The Informer: New ‘select’ school definition includes charter, magnet schools

Published 5:09 am Wednesday, May 1, 2024

Please explain what “non-select” division means in LHSAA athletics.

The Louisiana High School Athletic Association convened a special meeting in October with the only agenda item before it to decide what constitutes a “select” school.

The year prior, the LHSAA Executive Committee changed the definition of select schools to include charter, magnet and schools with open enrollment.

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Proponents praised the LHSAA’s decision at the time but opponents claimed the executive committee overstepped its authority and they filed an injunction in 19th Judicial District Court. That motion was granted on Aug. 21, 2022

The presiding judge in the case later ruled the executive committee’s definition of select should have been voted on by LHSAA members.

That vote took place Oct. 3, 2023, with 68 percent of the member schools voting in favor of the new select definition. Principals and/or their designees voted 259-126 to maintain the definition.

There are now four select and four non-select playoff divisions in football; five of each in basketball, baseball and softball. Other sports — such as soccer, track and field and volleyball — are not split in the postseason.

Marijuana classification

Why is the U.S. Drug Enforcement Administration considering a move to reclassify marijuana?

Marijuana has a lower potential for abuse than other drugs that are subjected to the same restrictions, researchers from the U.S. Food and Drug Administration report in documents supporting its reclassification as a Schedule III substance.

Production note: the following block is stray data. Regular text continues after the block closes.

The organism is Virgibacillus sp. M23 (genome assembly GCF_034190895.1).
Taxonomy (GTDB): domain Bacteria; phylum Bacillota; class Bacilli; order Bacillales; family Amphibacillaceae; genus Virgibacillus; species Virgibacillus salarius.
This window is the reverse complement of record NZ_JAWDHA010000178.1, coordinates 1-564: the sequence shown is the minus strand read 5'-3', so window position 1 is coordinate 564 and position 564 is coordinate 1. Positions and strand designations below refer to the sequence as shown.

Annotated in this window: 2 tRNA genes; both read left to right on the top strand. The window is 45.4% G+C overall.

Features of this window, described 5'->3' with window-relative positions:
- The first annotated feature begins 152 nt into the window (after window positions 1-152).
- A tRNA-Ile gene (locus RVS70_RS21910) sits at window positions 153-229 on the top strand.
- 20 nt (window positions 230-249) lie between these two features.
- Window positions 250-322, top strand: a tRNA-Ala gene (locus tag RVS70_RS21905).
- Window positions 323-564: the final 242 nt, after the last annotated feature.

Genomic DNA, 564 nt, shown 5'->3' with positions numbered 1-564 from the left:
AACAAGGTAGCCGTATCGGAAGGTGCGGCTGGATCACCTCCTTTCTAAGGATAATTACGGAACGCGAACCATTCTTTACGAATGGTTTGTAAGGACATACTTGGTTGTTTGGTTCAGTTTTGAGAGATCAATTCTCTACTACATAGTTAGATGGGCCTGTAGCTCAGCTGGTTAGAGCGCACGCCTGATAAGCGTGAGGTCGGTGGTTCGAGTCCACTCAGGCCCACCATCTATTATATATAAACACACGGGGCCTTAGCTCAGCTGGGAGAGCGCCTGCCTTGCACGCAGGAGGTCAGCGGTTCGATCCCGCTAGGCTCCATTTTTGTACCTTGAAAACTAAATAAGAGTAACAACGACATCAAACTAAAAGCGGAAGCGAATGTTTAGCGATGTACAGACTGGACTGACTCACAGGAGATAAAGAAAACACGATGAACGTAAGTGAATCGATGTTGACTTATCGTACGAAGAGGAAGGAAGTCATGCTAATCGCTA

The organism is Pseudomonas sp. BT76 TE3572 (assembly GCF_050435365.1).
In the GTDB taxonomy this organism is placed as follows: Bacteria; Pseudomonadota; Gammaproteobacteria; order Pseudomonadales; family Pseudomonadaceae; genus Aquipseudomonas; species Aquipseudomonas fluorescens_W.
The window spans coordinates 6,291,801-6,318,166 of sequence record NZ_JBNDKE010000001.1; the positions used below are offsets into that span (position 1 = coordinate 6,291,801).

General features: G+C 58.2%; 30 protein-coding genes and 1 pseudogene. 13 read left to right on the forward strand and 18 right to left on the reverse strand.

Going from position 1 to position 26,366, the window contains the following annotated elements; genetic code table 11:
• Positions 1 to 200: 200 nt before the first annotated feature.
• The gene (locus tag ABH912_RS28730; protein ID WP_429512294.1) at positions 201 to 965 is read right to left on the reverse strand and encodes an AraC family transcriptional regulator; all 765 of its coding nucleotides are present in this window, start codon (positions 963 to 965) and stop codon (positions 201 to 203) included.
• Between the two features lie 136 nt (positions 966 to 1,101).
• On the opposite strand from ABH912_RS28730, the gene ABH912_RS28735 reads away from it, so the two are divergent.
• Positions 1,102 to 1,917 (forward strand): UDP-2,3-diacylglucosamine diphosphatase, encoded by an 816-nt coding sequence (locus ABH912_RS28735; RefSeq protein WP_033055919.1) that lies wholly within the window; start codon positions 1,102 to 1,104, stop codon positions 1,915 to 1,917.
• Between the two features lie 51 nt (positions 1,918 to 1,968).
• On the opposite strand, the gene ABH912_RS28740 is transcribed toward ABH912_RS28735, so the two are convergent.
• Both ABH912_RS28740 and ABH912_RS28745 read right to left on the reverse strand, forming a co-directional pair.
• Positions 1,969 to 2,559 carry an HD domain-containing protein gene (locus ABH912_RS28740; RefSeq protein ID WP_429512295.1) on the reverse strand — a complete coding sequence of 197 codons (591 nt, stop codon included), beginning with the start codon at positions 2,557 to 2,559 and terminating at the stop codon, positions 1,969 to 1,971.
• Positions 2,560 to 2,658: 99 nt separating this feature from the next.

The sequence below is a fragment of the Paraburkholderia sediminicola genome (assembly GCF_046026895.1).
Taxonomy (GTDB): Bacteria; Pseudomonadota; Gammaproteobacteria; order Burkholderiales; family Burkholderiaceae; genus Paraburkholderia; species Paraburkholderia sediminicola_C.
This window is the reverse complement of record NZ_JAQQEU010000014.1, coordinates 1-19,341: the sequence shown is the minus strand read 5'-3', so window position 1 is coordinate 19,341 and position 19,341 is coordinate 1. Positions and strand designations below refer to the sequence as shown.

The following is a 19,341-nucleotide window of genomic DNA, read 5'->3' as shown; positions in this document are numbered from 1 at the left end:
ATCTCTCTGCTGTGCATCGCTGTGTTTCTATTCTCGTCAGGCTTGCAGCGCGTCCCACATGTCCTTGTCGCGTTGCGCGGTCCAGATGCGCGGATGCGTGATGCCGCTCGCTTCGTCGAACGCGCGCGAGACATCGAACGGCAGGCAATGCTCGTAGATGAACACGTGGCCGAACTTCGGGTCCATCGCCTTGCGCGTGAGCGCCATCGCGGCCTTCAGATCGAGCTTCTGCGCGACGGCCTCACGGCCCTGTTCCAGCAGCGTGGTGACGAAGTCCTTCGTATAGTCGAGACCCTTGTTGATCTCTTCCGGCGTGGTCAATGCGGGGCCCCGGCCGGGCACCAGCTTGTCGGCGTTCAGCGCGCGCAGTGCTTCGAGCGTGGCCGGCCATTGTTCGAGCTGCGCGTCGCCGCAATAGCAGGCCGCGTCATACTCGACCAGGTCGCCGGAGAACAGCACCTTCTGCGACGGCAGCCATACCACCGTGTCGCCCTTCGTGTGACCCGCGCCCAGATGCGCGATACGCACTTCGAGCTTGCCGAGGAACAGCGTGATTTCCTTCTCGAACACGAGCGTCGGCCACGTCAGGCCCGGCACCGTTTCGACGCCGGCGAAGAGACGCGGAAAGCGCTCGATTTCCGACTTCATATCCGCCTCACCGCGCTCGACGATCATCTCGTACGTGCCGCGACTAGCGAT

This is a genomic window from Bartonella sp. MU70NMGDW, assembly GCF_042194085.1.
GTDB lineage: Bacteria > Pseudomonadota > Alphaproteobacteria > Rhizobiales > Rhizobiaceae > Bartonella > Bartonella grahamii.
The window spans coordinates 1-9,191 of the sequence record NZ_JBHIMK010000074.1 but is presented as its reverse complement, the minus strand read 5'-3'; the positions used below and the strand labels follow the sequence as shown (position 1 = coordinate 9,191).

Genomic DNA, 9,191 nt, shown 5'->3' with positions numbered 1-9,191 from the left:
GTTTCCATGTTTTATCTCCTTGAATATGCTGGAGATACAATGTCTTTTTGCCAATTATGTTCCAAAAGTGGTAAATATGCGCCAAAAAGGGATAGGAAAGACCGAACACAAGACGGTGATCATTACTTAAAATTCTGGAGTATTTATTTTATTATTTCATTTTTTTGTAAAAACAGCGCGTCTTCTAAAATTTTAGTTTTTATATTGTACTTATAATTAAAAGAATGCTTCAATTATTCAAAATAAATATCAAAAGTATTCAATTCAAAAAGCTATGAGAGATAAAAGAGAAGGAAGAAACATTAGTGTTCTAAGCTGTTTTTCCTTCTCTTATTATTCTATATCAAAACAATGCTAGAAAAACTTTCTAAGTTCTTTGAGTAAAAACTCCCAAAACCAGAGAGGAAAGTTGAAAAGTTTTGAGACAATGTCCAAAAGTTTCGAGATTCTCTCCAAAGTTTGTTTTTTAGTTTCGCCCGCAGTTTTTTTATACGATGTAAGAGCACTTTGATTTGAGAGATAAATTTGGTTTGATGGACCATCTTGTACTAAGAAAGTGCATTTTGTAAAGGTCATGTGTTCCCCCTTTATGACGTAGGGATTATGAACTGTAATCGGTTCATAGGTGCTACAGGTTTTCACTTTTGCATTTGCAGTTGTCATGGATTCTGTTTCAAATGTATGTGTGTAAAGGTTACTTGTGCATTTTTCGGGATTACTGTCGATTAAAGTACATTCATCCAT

Marijuana is currently classified as Schedule I, which is reserved for dangerous controlled substances such as heroin and LSD.

Although marijuana has a “high prevalence of nonmedical use” in the U.S., it doesn’t seem to elicit serious outcomes compared with drugs such as heroin, oxycodone and cocaine, the FDA researchers say.

The members of the FDA’s Controlled Substance Staff said they recommend the Drug Enforcement Administration reschedule marijuana because it meets three criteria: a lower potential for abuse than other substances on Schedules I and II, a currently accepted medical use in treatment in the U.S. and a risk of low or moderate physical dependence in people who abuse it. The National Institute on Drug Abuse supports the recommendation.

Twenty-four states, two territories and Washington, D.C., have already legalized cannabis for adult recreational use, and 38 states allow medical use of cannabis products, according to data from the National Conference of State Legislatures.

Informer is written by Crystal Stevenson, American Press executive editor. To ask a question, call 494-4098 and leave voice mail, or email